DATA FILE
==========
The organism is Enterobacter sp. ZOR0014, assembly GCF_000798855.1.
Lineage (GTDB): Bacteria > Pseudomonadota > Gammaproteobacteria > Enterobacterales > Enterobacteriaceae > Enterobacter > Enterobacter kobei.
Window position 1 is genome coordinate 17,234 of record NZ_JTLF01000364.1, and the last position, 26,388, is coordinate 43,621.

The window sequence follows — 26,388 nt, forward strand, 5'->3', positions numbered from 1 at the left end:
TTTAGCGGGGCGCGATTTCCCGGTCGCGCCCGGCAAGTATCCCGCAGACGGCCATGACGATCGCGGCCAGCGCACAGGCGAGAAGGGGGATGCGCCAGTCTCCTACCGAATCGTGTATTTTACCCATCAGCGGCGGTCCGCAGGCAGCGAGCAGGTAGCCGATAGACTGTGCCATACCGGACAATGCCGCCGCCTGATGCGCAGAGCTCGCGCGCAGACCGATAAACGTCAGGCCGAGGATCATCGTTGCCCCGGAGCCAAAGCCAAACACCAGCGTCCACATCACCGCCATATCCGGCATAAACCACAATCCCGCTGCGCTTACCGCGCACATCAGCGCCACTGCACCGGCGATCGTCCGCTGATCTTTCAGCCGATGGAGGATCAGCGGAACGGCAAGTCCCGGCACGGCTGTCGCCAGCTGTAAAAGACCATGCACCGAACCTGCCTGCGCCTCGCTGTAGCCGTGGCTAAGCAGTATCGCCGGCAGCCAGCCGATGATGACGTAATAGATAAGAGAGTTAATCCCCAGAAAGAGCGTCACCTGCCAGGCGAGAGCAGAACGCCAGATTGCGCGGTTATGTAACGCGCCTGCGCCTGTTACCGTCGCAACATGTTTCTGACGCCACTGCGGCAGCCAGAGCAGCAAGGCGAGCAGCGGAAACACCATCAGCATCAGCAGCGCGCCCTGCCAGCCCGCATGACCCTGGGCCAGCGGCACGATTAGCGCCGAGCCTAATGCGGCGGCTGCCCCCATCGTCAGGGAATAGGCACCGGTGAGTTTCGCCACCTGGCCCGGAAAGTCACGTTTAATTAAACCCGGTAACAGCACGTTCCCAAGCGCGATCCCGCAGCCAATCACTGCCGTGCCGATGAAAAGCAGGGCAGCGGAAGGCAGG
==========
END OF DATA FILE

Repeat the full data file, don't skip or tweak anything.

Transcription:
The organism is Enterobacter sp. ZOR0014, assembly GCF_000798855.1.
Lineage (GTDB): Bacteria > Pseudomonadota > Gammaproteobacteria > Enterobacterales > Enterobacteriaceae > Enterobacter > Enterobacter kobei.
Window position 1 is genome coordinate 17,234 of record NZ_JTLF01000364.1, and the last position, 26,388, is coordinate 43,621.

The window sequence follows — 26,388 nt, forward strand, 5'->3', positions numbered from 1 at the left end:
TTTAGCGGGGCGCGATTTCCCGGTCGCGCCCGGCAAGTATCCCGCAGACGGCCATGACGATCGCGGCCAGCGCACAGGCGAGAAGGGGGATGCGCCAGTCTCCTACCGAATCGTGTATTTTACCCATCAGCGGCGGTCCGCAGGCAGCGAGCAGGTAGCCGATAGACTGTGCCATACCGGACAATGCCGCCGCCTGATGCGCAGAGCTCGCGCGCAGACCGATAAACGTCAGGCCGAGGATCATCGTTGCCCCGGAGCCAAAGCCAAACACCAGCGTCCACATCACCGCCATATCCGGCATAAACCACAATCCCGCTGCGCTTACCGCGCACATCAGCGCCACTGCACCGGCGATCGTCCGCTGATCTTTCAGCCGATGGAGGATCAGCGGAACGGCAAGTCCCGGCACGGCTGTCGCCAGCTGTAAAAGACCATGCACCGAACCTGCCTGCGCCTCGCTGTAGCCGTGGCTAAGCAGTATCGCCGGCAGCCAGCCGATGATGACGTAATAGATAAGAGAGTTAATCCCCAGAAAGAGCGTCACCTGCCAGGCGAGAGCAGAACGCCAGATTGCGCGGTTATGTAACGCGCCTGCGCCTGTTACCGTCGCAACATGTTTCTGACGCCACTGCGGCAGCCAGAGCAGCAAGGCGAGCAGCGGAAACACCATCAGCATCAGCAGCGCGCCCTGCCAGCCCGCATGACCCTGGGCCAGCGGCACGATTAGCGCCGAGCCTAATGCGGCGGCTGCCCCCATCGTCAGGGAATAGGCACCGGTGAGTTTCGCCACCTGGCCCGGAAAGTCACGTTTAATTAAACCCGGTAACAGCACGTTCCCAAGCGCGATCCCGCAGCCAATCACTGCCGTGCCGATGAAAAGCAGGGCAGCGGAAGGCAGG